Enter Hamas: The Challenges of Political Integration
Enter Hamas: The Challenges of Political Integration
Table of Contents
  1. Executive Summary
Report 49 / Middle East & North Africa 5 minutes

Enter Hamas: The Challenges of Political Integration

Hamas, the Islamist movement designated a terrorist organisation by the U.S. and EU and considered a mortal enemy by Israel, will soon join the Palestinian legislature. Riding an unprecedented wave of popularity and having exceeded virtually all expectations in recent municipal contests, it could end up sitting at the Palestinian Authority’s (PA) cabinet table.

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Executive Summary

Hamas, the Islamist movement designated a terrorist organisation by the U.S. and EU and considered a mortal enemy by Israel, will soon join the Palestinian legislature. Riding an unprecedented wave of popularity and having exceeded virtually all expectations in recent municipal contests, it could end up sitting at the Palestinian Authority’s (PA) cabinet table. Consequences would likely be far-reaching: Palestinians are hugely dependent on the West and Israel, and both have threatened to cut ties should Hamas join the PA. So far, the U.S. and EU essentially have opted to ignore the Islamists rather than deal with them upfront – the end result being a movement that feels stronger, more emboldened, and over which the West has precious little leverage. With the prospect as remote as ever of a renewed peace process or a weakened PA cracking down on a strengthened Hamas, the international community’s best remaining option is to maximise the Islamist movement’s incentives to move in a political direction through a policy of gradual, conditional engagement.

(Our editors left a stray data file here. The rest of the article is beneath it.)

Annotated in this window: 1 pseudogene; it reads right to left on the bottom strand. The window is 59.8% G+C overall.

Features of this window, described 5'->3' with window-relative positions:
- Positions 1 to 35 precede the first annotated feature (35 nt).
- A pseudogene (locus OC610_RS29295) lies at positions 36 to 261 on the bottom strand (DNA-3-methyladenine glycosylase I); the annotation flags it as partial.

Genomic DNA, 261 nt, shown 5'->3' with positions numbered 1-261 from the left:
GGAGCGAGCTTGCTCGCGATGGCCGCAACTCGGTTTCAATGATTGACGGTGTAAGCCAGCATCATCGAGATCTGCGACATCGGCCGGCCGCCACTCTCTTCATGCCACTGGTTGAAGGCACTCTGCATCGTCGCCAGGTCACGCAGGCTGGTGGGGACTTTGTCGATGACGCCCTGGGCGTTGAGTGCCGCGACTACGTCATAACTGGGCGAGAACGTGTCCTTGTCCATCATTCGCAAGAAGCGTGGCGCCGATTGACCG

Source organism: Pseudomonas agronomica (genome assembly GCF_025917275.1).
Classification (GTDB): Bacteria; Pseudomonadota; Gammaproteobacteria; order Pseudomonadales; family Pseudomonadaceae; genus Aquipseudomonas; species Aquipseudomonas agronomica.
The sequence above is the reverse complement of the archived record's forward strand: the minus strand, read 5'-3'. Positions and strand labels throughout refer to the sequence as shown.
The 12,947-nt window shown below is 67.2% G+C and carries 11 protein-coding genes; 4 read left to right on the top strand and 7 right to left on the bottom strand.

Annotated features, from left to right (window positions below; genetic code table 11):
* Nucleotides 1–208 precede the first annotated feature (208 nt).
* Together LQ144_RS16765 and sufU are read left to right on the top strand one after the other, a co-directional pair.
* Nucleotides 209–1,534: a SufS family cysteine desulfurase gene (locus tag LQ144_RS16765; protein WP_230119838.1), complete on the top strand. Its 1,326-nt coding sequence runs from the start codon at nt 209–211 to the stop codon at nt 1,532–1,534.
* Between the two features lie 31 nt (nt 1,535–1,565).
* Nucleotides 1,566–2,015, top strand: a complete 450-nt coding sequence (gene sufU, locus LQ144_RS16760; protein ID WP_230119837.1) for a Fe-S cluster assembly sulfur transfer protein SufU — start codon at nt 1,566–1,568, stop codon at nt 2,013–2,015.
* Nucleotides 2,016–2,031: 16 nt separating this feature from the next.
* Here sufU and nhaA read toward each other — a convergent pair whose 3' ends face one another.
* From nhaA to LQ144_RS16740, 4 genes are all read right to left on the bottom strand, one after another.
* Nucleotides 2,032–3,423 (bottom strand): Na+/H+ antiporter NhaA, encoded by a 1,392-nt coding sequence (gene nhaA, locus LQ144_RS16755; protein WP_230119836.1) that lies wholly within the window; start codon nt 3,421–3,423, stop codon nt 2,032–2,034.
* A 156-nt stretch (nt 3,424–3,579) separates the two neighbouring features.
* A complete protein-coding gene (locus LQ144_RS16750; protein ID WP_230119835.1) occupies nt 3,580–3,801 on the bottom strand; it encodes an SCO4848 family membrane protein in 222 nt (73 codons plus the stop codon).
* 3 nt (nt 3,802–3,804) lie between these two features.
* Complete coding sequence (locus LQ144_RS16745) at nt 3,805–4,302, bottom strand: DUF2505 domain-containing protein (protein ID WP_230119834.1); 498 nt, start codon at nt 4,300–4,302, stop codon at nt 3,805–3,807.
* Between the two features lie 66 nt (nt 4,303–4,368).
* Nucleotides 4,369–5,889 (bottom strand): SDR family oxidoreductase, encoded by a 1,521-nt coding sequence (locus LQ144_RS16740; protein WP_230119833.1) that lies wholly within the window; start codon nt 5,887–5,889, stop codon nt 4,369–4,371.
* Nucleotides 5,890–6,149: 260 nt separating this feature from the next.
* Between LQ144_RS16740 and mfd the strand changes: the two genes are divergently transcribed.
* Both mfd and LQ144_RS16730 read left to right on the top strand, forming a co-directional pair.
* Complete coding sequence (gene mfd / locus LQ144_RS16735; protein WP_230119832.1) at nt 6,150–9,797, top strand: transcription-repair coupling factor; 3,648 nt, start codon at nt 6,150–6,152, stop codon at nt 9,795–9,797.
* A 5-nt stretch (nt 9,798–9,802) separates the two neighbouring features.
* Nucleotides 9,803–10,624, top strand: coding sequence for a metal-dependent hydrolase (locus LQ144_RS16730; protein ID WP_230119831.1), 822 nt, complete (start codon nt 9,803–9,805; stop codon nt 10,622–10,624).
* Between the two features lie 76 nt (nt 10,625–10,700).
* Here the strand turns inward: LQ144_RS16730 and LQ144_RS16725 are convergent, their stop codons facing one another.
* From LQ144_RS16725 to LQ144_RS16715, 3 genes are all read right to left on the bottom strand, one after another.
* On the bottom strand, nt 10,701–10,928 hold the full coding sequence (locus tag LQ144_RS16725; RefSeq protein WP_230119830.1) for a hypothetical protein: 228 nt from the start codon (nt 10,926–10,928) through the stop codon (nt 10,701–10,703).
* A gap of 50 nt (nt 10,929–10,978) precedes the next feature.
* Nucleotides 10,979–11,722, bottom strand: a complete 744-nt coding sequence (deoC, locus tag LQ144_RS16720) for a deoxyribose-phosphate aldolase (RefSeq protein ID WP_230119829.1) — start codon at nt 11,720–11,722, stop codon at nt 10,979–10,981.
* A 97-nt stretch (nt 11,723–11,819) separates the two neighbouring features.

Hamas’s electoral participation results from a convergence of disparate interests. For President Abbas, securing the ceasefire, rehabilitating the Palestinians’ international standing, and putting the domestic house in order required a deal with Hamas. In exchange for cooperation, he offered power-sharing through political integration. Abbas’s gambit coincided with Hamas’s calculations: it had experienced a surge in popular support during the uprising, was eager for a respite from Israeli military assaults, and, with both Fatah and the PA in disarray, saw an opportunity to translate its success into institutional power. Though originally scheduled for July 2005, parliamentary elections were postponed by Fatah leaders concerned about Hamas’s strength and convinced that with more time they would recover lost ground.

Fatah’s concerns were not misplaced but its response was plainly misguided. Strong half a year ago, Hamas appears far stronger now. In the intervening months, Fatah has continued to fray, consumed by internal divisions, while Hamas has come of age. Municipal elections, in which they handily won control of most urban areas, including traditional Fatah bastions like Nablus, suggest the Islamists are establishing themselves as the alternative of choice to a PA discredited by corruption, chaos and a failure to realise its political agenda. Today, hundreds of thousands of Palestinians live in localities ruled by Hamas.

The record of the last several months, as Hamas rubbed elbows with issues of local governance and campaigned for national office, offers a preliminary, mixed picture of how political integration might affect its outlook and conduct. In its pragmatism, and even willingness to deal with Israel on day-to-day operational affairs, Hamas rule at the local level has been almost boringly similar to its predecessor. Local politicians emphasise themes of good governance, economic development, and personal and social security, leaving specifically religious issues and the conflict with Israel to the background. With only scant exceptions, they have yet to try to impose their vision of an Islamist society.